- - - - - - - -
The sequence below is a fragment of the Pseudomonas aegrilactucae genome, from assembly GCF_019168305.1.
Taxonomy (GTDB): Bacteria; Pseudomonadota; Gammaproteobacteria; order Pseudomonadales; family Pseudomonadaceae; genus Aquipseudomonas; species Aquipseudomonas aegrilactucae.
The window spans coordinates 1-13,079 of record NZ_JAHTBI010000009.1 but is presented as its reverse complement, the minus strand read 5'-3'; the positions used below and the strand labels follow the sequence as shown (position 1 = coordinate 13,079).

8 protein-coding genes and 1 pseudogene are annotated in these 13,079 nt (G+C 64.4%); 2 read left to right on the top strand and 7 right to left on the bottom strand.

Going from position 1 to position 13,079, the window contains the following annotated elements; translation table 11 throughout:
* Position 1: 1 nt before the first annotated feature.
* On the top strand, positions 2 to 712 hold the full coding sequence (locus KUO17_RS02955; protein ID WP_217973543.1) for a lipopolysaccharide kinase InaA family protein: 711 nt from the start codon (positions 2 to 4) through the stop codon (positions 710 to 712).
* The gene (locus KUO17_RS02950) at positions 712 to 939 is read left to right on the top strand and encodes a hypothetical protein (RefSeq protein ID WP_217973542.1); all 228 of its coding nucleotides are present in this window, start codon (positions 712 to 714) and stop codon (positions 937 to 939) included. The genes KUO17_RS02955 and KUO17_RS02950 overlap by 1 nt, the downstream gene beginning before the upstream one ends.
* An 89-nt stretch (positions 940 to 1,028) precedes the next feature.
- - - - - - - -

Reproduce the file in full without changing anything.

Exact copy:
The sequence below is a fragment of the Pseudomonas aegrilactucae genome, from assembly GCF_019168305.1.
Taxonomy (GTDB): Bacteria; Pseudomonadota; Gammaproteobacteria; order Pseudomonadales; family Pseudomonadaceae; genus Aquipseudomonas; species Aquipseudomonas aegrilactucae.
The window spans coordinates 1-13,079 of record NZ_JAHTBI010000009.1 but is presented as its reverse complement, the minus strand read 5'-3'; the positions used below and the strand labels follow the sequence as shown (position 1 = coordinate 13,079).

8 protein-coding genes and 1 pseudogene are annotated in these 13,079 nt (G+C 64.4%); 2 read left to right on the top strand and 7 right to left on the bottom strand.

Going from position 1 to position 13,079, the window contains the following annotated elements; translation table 11 throughout:
* Position 1: 1 nt before the first annotated feature.
* On the top strand, positions 2 to 712 hold the full coding sequence (locus KUO17_RS02955; protein ID WP_217973543.1) for a lipopolysaccharide kinase InaA family protein: 711 nt from the start codon (positions 2 to 4) through the stop codon (positions 710 to 712).
* The gene (locus KUO17_RS02950) at positions 712 to 939 is read left to right on the top strand and encodes a hypothetical protein (RefSeq protein ID WP_217973542.1); all 228 of its coding nucleotides are present in this window, start codon (positions 712 to 714) and stop codon (positions 937 to 939) included. The genes KUO17_RS02955 and KUO17_RS02950 overlap by 1 nt, the downstream gene beginning before the upstream one ends.
* An 89-nt stretch (positions 940 to 1,028) precedes the next feature.